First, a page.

ANURADHA Cooray has qualified for the London Olympics by running the 17 miles from High Wycombe to Aylesbury to get to his job at Greggs the bakers for the last two years.

The 34-year-old will represent Sri Lanka in the Olympic Marathon on August 12 after one of the most bizarre training schedules anywhere in this year’s Games.

He works full time for the bakery and said: “I run 110 miles each week getting to work, it’s the only way I can train.

“It takes me around one hours, 31 minutes to get there – but I don’t run back as well, that would be too much.”

He has become a well known sight to motorists on their morning commute.

He said: “People know me now and are beeping their horn at me when they see me. It’s nice that they appreciate what I am doing.”

But Cooray’s amazing story doesn’t stop there.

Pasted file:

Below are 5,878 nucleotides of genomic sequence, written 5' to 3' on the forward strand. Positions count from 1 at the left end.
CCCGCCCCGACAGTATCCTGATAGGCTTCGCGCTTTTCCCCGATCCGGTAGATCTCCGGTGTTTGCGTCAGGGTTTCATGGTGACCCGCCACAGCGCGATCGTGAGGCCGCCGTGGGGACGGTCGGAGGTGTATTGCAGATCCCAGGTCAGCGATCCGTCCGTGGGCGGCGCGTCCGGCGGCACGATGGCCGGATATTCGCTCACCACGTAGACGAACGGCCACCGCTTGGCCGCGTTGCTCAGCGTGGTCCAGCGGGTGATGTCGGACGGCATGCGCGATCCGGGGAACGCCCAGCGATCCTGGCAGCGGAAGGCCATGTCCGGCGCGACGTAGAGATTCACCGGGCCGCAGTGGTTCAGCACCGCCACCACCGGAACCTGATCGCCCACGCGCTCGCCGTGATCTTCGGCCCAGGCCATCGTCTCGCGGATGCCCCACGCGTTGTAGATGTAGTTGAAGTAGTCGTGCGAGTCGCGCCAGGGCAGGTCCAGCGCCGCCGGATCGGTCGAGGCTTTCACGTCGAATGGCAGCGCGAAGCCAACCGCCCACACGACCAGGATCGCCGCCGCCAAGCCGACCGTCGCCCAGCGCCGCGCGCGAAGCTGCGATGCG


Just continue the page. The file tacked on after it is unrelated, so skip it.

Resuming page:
This will be his second Olympics.

He ran the marathon in Athens in 2004, finishing 30th, and then gave up running altogether after becoming disillusioned.

A year later he moved from Sri Lanka to England seeking work and is now settled in Bucks.

He said: “For three years I didn’t do any running or any exercise. I put on 10 kilos and completely gave up running. I didn’t even think about it or miss it.”

But it was during another ‘lazy’ evening in front of the telly that he caught the bug again.

He said: “It was in 2008 when I was watching the Olympic Games on telly, I felt sad and thought I should be there.”

From that moment he decided to get back in training and aim for London.

He said: “I always believed that I could do it and now I am really excited about the Games in London. This is my home Games now, it could be my last Games and I can’t wait for it.”

But while many of his rivals are full time athletes with experts and nutritionists by their side, Cooray the winner of this year’s Wycombe Half Marathon, has not done it the conventional way.

He said: “When I am at work I have the baguettes and my lunch from Greggs. I eat anything really.

“I feel in good shape, I feel in good form and I want to get into the first 15.”